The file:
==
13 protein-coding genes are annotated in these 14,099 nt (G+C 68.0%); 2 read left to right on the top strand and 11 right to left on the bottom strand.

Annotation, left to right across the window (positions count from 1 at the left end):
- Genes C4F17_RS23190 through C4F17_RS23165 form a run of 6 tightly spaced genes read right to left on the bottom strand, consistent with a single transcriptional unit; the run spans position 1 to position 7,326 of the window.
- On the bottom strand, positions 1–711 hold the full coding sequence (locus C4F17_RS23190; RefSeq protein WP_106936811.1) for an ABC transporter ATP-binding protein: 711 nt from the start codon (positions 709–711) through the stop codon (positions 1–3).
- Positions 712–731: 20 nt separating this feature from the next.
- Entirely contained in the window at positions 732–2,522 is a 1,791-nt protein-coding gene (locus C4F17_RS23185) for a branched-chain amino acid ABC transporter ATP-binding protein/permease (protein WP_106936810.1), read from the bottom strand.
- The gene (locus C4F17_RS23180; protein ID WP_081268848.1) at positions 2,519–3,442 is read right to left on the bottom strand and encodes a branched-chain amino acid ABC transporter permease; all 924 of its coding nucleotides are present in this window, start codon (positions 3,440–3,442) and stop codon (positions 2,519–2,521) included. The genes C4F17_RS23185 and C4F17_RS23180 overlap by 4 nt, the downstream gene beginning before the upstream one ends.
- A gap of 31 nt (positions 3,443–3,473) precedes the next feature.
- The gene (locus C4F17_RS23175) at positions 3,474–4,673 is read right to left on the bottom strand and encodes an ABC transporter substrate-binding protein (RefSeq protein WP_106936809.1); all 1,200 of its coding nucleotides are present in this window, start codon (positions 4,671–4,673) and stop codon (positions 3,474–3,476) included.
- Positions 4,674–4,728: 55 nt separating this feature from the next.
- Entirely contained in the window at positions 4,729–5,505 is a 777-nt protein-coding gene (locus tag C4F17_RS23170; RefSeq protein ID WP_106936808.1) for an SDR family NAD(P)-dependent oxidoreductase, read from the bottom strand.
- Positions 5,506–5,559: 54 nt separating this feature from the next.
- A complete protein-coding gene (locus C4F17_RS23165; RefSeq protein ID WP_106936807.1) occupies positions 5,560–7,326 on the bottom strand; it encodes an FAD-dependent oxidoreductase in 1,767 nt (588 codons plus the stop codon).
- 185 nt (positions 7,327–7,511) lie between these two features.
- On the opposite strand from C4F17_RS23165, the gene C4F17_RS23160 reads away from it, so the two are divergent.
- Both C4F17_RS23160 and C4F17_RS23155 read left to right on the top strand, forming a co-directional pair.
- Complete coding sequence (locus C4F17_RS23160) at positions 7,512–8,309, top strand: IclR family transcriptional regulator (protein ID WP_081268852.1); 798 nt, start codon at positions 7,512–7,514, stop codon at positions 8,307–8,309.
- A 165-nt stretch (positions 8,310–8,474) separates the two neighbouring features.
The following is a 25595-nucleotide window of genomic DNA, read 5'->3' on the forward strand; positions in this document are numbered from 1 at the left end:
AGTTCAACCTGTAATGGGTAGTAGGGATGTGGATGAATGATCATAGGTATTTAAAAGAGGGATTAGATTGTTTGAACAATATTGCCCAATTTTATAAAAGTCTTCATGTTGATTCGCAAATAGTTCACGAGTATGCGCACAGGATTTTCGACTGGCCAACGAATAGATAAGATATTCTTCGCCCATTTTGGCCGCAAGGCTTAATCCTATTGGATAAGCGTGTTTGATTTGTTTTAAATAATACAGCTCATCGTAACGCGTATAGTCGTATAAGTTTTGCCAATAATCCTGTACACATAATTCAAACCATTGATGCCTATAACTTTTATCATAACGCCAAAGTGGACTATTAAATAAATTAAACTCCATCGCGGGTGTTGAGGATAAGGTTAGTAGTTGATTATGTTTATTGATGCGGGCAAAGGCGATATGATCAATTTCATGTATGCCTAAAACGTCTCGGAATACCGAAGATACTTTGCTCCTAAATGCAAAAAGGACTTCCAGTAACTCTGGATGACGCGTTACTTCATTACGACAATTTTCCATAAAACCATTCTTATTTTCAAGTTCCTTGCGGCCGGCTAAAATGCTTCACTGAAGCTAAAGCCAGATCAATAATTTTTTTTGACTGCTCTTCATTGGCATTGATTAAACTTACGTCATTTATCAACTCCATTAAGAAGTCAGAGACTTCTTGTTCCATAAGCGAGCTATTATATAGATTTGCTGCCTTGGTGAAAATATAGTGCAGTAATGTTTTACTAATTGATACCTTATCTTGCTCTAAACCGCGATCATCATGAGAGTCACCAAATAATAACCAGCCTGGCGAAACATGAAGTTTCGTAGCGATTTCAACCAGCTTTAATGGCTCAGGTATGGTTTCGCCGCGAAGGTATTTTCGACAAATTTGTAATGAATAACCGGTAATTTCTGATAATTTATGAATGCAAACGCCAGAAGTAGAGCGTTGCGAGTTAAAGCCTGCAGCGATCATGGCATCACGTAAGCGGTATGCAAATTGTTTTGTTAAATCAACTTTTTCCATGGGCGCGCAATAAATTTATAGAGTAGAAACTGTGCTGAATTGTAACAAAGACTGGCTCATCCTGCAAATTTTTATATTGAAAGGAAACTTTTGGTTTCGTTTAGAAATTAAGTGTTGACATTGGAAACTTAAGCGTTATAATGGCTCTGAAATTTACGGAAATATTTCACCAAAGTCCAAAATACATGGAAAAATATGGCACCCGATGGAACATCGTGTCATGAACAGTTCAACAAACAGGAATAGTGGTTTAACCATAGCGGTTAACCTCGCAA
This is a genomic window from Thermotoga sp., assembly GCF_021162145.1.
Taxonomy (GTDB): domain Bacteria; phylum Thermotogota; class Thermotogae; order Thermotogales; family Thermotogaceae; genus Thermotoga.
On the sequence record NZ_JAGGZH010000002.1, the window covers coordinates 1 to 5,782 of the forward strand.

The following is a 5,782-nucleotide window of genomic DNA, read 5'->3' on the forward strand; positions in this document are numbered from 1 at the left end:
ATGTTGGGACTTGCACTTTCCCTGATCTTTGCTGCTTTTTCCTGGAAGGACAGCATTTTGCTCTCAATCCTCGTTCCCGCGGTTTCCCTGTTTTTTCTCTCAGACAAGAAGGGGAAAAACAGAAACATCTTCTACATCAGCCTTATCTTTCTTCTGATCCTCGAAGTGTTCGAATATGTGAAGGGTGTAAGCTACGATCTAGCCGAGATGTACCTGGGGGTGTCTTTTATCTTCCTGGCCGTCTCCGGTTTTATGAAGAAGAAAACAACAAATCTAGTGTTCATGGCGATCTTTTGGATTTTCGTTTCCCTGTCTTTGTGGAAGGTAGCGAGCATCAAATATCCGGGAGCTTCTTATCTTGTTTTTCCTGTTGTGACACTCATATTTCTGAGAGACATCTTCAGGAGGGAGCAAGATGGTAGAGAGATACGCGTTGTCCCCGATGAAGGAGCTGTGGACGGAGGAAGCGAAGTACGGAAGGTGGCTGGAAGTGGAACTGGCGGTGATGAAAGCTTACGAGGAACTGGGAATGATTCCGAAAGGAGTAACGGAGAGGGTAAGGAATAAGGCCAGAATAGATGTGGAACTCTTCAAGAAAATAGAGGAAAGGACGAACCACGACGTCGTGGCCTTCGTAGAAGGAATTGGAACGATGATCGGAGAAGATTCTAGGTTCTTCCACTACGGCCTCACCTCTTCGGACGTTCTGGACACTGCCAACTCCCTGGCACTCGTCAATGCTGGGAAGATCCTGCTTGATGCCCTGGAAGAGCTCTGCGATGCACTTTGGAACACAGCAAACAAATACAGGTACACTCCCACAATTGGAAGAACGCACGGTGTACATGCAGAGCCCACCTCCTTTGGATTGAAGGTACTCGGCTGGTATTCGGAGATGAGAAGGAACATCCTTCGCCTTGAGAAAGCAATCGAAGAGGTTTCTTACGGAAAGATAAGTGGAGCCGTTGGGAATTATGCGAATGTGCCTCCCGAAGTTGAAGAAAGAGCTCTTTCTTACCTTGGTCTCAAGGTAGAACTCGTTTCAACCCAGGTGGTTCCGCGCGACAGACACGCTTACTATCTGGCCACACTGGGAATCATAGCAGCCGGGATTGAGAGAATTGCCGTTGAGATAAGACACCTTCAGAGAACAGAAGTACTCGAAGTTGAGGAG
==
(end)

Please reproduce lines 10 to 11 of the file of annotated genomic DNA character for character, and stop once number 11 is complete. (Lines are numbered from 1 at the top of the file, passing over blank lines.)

- Positions 4,674–4,728: 55 nt separating this feature from the next.
- Entirely contained in the window at positions 4,729–5,505 is a 777-nt protein-coding gene (locus tag C4F17_RS23170; RefSeq protein ID WP_106936808.1) for an SDR family NAD(P)-dependent oxidoreductase, read from the bottom strand.